I've been reading the SICP classic and learning a religious symbol of hacker culture – Lisp. A quote to start us off-

Lisp transcends the utilitarian criteria used to judge other languages, because the median programmer has never used Lisp to build anything practical and probably never will, yet the reverence for Lisp runs so deep that Lisp is often ascribed mystical properties.

What does this mean? What is it like using Lisp, what makes the experience so elegant and wholesome to some?

#### The challenge.

Let's implement a basic proof-of-work algorithm in Lisp. Proof-of-work is a probabilistic algorithm to generate a proof of burning a certain amount of CPU power. It is based on hashcash, but with an adjustable difficulty. It underpins the Bitcoin network's consensus.

#### Getting setup.

First of all, we'll need to compute hashes using SHA256. I found a package, ironclad, which does this. How do we install the package? There are a couple of package managers, I settle on one called QuickLisp for obvious reasons. This is how you import a package:

(load "~/.quicklisp/setup.lisp")


Did I install it? Is this package.json? Nope, it's just a function call inside my Lisp script. The package is lazy-loaded at run time if it's not already downloaded. Code is data? Well, package management is code.

Okay, great, let's get to it. How do I compute the SHA256 digest? Reading the ironclad docs and some StackOverflow posts, it looks like I can call (ironclad:digest-sequence :sha256 *buffer*) with a buffer object. Keep in mind, I know nothing of the Lisp type system beyond the basic types right now - numbers, symbols, lists and functions (fun fact: Lisp was the first language to have functions as first-class data types).

What type is the buffer?

If buffer is provided, it must be a (simple-array (unsigned-byte 8) (*))

Ah, a new type! I look quizically at the simple adjective...haven't arrays always been simple (conceptually speaking)? Secondly, how do we create a simple-array?

First thing you need to know about Lisp, is that the first item in a list is always a function application. So I try to call simple-array -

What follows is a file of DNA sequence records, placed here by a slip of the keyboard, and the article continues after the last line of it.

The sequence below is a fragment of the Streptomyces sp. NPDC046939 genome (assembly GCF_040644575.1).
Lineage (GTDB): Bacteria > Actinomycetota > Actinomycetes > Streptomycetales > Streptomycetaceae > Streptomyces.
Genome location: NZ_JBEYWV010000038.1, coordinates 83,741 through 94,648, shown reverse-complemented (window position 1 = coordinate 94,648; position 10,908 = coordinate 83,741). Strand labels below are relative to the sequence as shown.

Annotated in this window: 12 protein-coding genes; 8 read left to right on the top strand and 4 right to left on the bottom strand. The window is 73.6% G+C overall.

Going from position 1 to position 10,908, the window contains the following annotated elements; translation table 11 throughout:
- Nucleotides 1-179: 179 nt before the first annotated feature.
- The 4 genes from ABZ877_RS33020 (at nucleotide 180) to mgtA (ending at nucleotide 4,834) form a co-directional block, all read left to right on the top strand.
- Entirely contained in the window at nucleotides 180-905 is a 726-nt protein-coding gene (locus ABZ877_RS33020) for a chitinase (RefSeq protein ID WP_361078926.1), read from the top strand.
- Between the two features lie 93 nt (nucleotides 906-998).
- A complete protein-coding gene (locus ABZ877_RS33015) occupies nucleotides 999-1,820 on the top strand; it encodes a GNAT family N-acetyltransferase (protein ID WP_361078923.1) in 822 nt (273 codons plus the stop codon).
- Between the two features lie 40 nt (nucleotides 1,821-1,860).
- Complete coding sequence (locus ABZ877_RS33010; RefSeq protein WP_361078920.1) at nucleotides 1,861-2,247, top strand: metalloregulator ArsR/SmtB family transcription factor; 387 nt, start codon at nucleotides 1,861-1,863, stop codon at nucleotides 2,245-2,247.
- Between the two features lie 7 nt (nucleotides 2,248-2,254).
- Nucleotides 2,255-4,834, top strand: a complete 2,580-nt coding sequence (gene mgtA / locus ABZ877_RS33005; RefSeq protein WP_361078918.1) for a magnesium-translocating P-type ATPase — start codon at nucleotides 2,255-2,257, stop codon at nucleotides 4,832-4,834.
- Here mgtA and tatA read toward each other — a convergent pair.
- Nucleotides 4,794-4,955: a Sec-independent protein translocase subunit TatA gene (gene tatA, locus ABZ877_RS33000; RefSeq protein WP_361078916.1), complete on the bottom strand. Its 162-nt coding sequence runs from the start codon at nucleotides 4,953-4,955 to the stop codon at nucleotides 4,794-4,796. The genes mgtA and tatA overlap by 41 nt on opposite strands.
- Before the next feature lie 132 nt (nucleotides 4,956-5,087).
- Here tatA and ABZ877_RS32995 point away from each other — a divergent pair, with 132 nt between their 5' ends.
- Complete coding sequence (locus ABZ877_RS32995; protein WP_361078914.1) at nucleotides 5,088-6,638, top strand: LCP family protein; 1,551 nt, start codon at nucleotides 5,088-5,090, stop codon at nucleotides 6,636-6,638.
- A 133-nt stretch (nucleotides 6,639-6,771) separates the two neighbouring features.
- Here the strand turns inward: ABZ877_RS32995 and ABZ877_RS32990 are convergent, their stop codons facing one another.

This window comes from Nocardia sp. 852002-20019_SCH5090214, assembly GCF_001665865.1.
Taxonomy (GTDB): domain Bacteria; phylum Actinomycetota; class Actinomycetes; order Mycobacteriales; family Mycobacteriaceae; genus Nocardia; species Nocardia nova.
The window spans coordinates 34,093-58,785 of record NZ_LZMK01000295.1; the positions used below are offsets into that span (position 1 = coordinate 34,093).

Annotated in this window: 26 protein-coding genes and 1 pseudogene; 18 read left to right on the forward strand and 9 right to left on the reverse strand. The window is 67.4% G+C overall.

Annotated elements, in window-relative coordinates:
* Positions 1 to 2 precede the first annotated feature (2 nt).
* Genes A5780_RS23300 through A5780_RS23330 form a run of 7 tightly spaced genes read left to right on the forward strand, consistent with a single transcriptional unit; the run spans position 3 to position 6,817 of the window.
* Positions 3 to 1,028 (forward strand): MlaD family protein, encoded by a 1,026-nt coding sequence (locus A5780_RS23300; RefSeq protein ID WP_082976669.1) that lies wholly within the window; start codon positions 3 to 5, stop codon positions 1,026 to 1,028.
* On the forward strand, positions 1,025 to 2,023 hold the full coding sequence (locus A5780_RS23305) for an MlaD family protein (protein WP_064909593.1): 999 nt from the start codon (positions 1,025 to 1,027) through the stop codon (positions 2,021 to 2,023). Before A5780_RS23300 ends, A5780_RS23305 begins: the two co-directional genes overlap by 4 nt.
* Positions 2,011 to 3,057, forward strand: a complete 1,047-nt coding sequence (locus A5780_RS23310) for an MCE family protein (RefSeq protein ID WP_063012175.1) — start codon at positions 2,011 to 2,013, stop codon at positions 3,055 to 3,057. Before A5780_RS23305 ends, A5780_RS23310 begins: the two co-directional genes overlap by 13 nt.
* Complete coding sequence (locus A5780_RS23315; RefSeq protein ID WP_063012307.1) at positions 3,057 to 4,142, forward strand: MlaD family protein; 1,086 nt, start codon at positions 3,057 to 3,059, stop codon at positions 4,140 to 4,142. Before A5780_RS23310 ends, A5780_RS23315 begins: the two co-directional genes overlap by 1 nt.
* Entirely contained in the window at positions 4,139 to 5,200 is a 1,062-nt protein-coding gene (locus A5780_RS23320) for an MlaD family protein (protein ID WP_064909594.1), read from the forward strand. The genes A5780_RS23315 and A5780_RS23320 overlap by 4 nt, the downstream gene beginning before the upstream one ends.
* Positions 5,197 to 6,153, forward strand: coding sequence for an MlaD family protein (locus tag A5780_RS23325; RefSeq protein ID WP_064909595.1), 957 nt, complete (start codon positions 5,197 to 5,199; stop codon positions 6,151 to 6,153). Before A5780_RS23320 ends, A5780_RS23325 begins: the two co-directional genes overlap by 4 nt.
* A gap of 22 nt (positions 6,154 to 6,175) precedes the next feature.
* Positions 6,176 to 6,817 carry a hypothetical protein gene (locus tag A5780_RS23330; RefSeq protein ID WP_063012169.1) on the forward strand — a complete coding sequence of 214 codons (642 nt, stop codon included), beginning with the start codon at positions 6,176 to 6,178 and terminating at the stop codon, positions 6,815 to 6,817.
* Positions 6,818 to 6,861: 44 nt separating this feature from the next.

* (simple-array 2)

; in: SIMPLE-ARRAY 2
;     (SIMPLE-ARRAY 2)
;
; caught WARNING:
;   The function SIMPLE-ARRAY is undefined, and its name is reserved by ANSI CL so
;   that even if it were defined later, the code doing so would not be portable.
;
; compilation unit finished
;   Undefined function:
;     SIMPLE-ARRAY
;   caught 1 WARNING condition


Hmm, undefined? Is simple-array not a function? Nope, it's a type. Here's what I've learnt so far:

• there are primitive types in Lisp: integers, symbols, functions, lists, arrays.
• you can test the type using a type predicate, (typep obj typespec).
• users can define their own types using deftype. These are called composite types.

So for example, I went off to define my own type: millenial. Millenials are roughly the age group born after 1997. Nowdays, we also have zoomers, but let's ignore them. This is our millenial type:

(defun age-test (yyyy)
(> yyyy 1997))

(deftype millenial ()
(and
integer
(satisfies age-test)))


And this is testing the type predicate:

(typep  1990  'millenial) ; nil
(typep  2000  'millenial) ; T
(typep "2000" 'millenial) ; error, it's a string!


Woohoo! It runs our custom function age-test and fails for anything that isn't a number. But why does millenial not require any arguments, and why do we need to use satisfies to call age-test? The answer is, that we are defining type specifications, not the type predicates themselves. The specification is then transformed into predicate functions, according to the Lisp implementation. I found a great post on Typed Lisp which explains this in greater detail. One other interesting thing to note - Lisp types are not designed to support recursion, which is at odds with its ubiquity elsewhere.

### Discovering Lisp's type hierarchy.

We understand some aspects of how types are defined, now let's touch upon some more interesting aspects of the type hierarchy.

The type specifiers are great in Lisp. Let's examine the integer specifier for example:

An integer is a mathematical integer. There is no limit on the magnitude of an integer.
integer [lower-limit [upper-limit]]

Very close to a formal definition, very far from an OO API. How would we define an unsigned byte? Remember, bytes are just numbers. A single byte digit represents $2^8$ bits of information, or the numeric range, $0-255$. Representing this in code, it might look like (deftype byte '(integer 0 255)). And in fact, that's pretty close to how Lisp defines it! Another elegant tidbit - the type (integer 0 1) is called a bit.

I remember this one profound realisation I had when I was studying RSA as a teenager, trying to understand how public-key encryption worked. At a certain point, realising that the payload was in fact, just a number, that could be multiplied like any other, blew my little adolescent mind. Lisp exposes this fact as a core axiom of its type system. Now, this appears as a beautiful syntactic expression, although doesn't necessarily reflect a performant implementation, does it?

### Summary.

This was part one of writing about playing with Lisp. Some things I discovered:

• A lazy-loading package manager that is defined all in code. Cool.
• An expressive type system using deftype` and typespecs.
• An elegant type hierarchy for numbers and data.

In the next post, I'll be implementing the proof-of-work algorithm. I'll also dig into some interesting elegance of composing Lisp arrays and how data type specialization works too.